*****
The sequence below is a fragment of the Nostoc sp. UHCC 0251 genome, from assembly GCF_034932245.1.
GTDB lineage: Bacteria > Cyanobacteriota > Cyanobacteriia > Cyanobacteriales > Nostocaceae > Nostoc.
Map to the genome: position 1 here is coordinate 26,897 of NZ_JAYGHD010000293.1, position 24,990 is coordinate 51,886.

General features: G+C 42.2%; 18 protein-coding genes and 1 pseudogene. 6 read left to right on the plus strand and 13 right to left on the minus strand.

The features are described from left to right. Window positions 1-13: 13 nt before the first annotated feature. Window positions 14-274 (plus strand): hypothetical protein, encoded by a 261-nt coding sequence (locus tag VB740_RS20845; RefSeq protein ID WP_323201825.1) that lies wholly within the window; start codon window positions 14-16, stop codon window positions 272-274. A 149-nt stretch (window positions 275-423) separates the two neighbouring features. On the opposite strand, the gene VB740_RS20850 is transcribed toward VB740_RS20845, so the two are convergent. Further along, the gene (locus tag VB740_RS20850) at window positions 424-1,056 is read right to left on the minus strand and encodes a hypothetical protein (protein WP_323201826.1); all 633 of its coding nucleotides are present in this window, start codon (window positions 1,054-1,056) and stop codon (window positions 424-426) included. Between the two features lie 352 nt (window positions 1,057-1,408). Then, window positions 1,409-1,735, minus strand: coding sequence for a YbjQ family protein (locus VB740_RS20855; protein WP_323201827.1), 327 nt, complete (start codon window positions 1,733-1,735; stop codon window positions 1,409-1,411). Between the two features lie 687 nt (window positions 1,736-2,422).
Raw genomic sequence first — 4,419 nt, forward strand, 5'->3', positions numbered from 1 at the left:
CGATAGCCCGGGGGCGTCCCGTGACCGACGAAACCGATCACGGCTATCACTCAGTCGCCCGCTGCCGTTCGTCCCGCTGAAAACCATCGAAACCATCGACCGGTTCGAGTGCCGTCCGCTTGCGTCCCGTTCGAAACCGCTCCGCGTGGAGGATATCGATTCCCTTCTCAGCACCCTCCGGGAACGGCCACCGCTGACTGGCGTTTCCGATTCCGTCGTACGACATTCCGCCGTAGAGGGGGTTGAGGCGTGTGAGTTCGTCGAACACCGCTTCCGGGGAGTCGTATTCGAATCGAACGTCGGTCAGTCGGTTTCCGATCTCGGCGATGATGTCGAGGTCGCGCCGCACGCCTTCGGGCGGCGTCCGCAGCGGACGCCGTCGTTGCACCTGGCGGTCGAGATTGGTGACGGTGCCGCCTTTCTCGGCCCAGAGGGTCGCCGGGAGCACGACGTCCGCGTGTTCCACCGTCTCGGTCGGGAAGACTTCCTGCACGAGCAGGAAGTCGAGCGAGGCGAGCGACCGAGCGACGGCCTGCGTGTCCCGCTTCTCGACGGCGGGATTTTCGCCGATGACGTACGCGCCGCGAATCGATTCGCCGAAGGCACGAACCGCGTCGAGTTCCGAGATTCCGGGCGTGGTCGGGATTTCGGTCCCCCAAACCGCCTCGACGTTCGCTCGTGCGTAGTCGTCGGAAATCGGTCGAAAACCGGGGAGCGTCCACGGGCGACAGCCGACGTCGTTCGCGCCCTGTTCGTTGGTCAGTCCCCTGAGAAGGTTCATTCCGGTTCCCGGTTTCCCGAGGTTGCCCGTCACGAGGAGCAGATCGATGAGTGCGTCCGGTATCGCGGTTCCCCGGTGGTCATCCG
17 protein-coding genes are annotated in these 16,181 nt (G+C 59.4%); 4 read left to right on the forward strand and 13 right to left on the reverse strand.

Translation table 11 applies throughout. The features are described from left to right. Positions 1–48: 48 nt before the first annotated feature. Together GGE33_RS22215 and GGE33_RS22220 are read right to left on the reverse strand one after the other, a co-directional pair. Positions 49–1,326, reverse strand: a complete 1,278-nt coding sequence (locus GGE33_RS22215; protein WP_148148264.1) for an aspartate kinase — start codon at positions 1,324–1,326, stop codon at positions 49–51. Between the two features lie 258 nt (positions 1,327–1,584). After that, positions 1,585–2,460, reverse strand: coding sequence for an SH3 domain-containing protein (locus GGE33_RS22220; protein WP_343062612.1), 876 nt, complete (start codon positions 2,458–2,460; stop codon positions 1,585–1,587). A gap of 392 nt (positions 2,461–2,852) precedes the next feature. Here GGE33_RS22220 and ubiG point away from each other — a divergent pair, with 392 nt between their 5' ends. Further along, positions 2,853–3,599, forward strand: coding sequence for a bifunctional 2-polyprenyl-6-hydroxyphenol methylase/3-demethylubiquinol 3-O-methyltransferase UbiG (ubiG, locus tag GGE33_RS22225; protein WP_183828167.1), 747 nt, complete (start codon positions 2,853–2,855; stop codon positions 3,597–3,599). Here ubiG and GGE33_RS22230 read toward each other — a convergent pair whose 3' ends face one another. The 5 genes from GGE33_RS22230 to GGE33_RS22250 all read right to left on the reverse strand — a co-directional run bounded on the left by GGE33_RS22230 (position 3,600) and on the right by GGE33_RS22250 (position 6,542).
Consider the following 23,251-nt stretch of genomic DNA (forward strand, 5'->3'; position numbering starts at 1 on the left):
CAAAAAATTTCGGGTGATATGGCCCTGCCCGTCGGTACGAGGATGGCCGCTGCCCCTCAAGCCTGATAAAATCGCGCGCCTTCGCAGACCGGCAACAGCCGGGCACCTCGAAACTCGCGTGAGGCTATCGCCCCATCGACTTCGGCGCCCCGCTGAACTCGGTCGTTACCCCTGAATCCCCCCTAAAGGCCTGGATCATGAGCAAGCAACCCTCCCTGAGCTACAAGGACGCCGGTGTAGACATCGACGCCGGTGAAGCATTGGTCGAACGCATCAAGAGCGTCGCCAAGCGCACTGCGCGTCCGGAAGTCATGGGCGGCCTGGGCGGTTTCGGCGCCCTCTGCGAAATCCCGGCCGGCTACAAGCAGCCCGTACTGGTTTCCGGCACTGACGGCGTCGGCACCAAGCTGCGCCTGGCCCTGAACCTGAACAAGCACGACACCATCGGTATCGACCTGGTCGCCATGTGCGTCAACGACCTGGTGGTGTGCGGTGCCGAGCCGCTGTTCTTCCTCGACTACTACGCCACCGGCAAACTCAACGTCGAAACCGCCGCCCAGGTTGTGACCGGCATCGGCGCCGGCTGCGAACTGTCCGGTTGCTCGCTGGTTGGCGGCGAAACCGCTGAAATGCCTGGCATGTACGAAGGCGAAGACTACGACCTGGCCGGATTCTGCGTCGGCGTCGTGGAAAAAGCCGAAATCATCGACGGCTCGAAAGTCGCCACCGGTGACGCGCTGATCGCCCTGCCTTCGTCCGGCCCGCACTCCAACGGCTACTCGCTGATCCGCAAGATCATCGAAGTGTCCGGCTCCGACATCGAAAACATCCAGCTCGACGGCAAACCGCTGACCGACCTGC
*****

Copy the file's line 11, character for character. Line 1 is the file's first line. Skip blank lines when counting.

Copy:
CAAAAAATTTCGGGTGATATGGCCCTGCCCGTCGGTACGAGGATGGCCGCTGCCCCTCAAGCCTGATAAAATCGCGCGCCTTCGCAGACCGGCAACAGCCGGGCACCTCGAAACTCGCGTGAGGCTATCGCCCCATCGACTTCGGCGCCCCGCTGAACTCGGTCGTTACCCCTGAATCCCCCCTAAAGGCCTGGATCATGAGCAAGCAACCCTCCCTGAGCTACAAGGACGCCGGTGTAGACATCGACGCCGGTGAAGCATTGGTCGAACGCATCAAGAGCGTCGCCAAGCGCACTGCGCGTCCGGAAGTCATGGGCGGCCTGGGCGGTTTCGGCGCCCTCTGCGAAATCCCGGCCGGCTACAAGCAGCCCGTACTGGTTTCCGGCACTGACGGCGTCGGCACCAAGCTGCGCCTGGCCCTGAACCTGAACAAGCACGACACCATCGGTATCGACCTGGTCGCCATGTGCGTCAACGACCTGGTGGTGTGCGGTGCCGAGCCGCTGTTCTTCCTCGACTACTACGCCACCGGCAAACTCAACGTCGAAACCGCCGCCCAGGTTGTGACCGGCATCGGCGCCGGCTGCGAACTGTCCGGTTGCTCGCTGGTTGGCGGCGAAACCGCTGAAATGCCTGGCATGTACGAAGGCGAAGACTACGACCTGGCCGGATTCTGCGTCGGCGTCGTGGAAAAAGCCGAAATCATCGACGGCTCGAAAGTCGCCACCGGTGACGCGCTGATCGCCCTGCCTTCGTCCGGCCCGCACTCCAACGGCTACTCGCTGATCCGCAAGATCATCGAAGTGTCCGGCTCCGACATCGAAAACATCCAGCTCGACGGCAAACCGCTGACCGACCTGC